Measure of Resilience

So, even though our country is functionally bankrupt, and the bond market is at frothy levels, I still believe investors would be foolish to dump bonds entirely. Limit your exposure and hedge your downside risk – but don't dump them.

Because for all their risks, bonds have been and will continue to be an important stabilizing force in your portfolio – bubble or not.

Four Ways to Beat the Bond Bubble

That said, there are four things you can do to limit your exposure to the bond market – and its downside risks – without pulling out entirely.

  1. Keep durations short. Duration is the measure of a bond's sensitivity to interest rate changes. Basically, it works like this: For every year of duration, a fund or an individual bond will gain or lose value that's directly related to interest rate moves. A five-year duration, for example, will roughly equate to a 5% fall in face value for every 1% increase in interest rates. That's why I believe investors should keep duration under five years and preferably under three if they can. This will help minimize losses if rates rise, and it will give you much needed stability. You'll also have the opportunity to continually buy new bonds at higher rates.
  2. Pick up Treasury Inflation Protected Securities, or TIPS. These specialized securities are linked to the consumer price index (CPI) so they're not going to move quickly as long as the government remains in denial with regard to inflation. However, they will move eventually and no amount of creative accounting will be able to hold the CPI down once the inflation we all know is here begins to move through the system in earnest.
  3. If you're aggressive and want to profit from the looming shift in capital that will eventually accompany our profligate spending rather than simply defend against it, consider shorting long government bonds using an inverse fund like the Rydex Inverse Government Long Bond Strategy Fund (MUTF: RYJUX). It's down 26.82% year to date and that means mainstream investors are still looking the other way. Just as we are using short duration to our advantage as a defensive measure, this fund actually capitalizes on those who maintain a long duration. That means you can play offense.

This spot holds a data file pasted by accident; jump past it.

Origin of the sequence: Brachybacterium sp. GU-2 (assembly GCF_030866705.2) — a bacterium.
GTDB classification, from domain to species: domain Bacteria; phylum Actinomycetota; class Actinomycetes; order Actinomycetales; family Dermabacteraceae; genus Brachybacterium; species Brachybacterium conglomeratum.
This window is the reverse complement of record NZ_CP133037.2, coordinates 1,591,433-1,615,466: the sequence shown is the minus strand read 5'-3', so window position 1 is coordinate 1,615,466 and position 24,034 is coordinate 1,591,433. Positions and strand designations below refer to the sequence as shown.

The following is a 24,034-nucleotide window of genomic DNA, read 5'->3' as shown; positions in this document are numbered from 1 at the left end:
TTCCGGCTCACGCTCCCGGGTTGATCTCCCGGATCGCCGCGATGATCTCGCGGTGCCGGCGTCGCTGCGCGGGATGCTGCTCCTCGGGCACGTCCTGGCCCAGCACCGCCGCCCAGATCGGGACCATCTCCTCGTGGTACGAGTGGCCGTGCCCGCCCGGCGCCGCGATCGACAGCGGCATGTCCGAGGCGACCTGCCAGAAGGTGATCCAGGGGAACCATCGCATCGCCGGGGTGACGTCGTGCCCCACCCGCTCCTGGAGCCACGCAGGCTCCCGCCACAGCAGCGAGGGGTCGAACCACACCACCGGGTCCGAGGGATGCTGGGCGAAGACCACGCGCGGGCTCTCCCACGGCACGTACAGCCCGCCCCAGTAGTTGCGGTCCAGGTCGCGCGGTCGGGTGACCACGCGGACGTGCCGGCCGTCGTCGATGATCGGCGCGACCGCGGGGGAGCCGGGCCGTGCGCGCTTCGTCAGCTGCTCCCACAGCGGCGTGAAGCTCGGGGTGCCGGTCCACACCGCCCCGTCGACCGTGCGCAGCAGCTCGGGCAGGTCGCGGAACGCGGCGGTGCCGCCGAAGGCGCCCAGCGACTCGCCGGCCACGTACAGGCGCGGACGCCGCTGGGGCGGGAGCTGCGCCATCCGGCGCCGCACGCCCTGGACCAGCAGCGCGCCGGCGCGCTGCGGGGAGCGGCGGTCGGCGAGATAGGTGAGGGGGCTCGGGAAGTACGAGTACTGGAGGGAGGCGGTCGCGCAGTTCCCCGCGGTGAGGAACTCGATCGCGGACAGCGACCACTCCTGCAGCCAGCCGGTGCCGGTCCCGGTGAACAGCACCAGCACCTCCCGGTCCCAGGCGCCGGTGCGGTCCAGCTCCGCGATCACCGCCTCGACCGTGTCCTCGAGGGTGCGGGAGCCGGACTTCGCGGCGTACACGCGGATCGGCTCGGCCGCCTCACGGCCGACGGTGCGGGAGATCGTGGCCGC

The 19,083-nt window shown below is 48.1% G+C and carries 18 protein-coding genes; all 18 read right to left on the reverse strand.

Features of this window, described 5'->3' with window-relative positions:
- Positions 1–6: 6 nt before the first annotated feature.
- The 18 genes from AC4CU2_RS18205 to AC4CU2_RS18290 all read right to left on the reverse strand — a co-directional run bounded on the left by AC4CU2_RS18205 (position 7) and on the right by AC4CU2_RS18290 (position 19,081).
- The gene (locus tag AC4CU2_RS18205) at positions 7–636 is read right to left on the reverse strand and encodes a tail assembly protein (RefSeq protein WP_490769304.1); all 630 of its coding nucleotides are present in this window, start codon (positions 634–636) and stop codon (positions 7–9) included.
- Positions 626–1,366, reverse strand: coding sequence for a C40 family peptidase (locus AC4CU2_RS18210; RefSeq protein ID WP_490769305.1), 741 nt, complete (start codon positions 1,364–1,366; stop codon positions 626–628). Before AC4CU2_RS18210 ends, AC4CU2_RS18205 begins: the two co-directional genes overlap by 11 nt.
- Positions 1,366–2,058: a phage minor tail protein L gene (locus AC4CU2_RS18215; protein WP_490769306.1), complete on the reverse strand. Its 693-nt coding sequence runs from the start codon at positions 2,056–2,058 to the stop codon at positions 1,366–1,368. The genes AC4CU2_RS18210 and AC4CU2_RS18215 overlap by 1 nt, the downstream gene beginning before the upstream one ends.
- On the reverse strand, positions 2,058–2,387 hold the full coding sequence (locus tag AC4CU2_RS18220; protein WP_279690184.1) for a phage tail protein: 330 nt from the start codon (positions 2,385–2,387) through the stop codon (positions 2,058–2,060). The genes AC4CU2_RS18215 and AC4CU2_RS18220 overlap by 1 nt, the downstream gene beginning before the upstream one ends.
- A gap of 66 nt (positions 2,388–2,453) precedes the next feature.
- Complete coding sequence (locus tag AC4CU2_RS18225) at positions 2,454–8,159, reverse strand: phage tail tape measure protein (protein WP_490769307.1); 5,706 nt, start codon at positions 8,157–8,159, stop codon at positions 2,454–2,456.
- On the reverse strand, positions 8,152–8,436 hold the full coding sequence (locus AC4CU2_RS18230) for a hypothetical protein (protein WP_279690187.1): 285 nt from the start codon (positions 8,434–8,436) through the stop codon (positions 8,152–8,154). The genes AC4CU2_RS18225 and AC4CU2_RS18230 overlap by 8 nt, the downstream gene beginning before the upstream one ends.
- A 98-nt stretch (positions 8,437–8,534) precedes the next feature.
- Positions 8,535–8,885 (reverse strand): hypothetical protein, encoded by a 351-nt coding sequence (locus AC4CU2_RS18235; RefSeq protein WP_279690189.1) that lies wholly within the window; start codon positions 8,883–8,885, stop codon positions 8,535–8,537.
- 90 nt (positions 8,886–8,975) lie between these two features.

[Editor's Note: There's one more idea about how to brace for bond market turmoil, but it's only available to Money Morning Private Briefingsubscribers. If you're already a subscriber you can read about it in today's briefing. If you're not, then you can sign up by clicking here.]

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About the Author

Keith Fitz-Gerald has been the Chief Investment Strategist for the Money Morning team since 2007. He's a seasoned market analyst with decades of experience, and a highly accurate track record. Keith regularly travels the world in search of investment opportunities others don't yet see or understand. In addition to heading The Money Map Report, Keith runs The Geiger Index, a reliable, emotion-free guide to making big money and avoiding losses, and Strike Force, which aims to get in, target gains, and get out clean. In his weekly Total Wealth, Keith has broken down his 30-plus years of success into three parts: Trends, Risk Assessment, and Tactics – meaning the exact techniques for making money. Sign up is free at totalwealthresearch.com.

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  1. Lawrence Calagna | September 30, 2011

    You conveniently seem to forget that you recommended TBT almost one year ago, and I don't have to tell you where that jewel of an investment stands today. Be truthful to your subscribers before you go bashing others.

  2. Simon P | September 30, 2011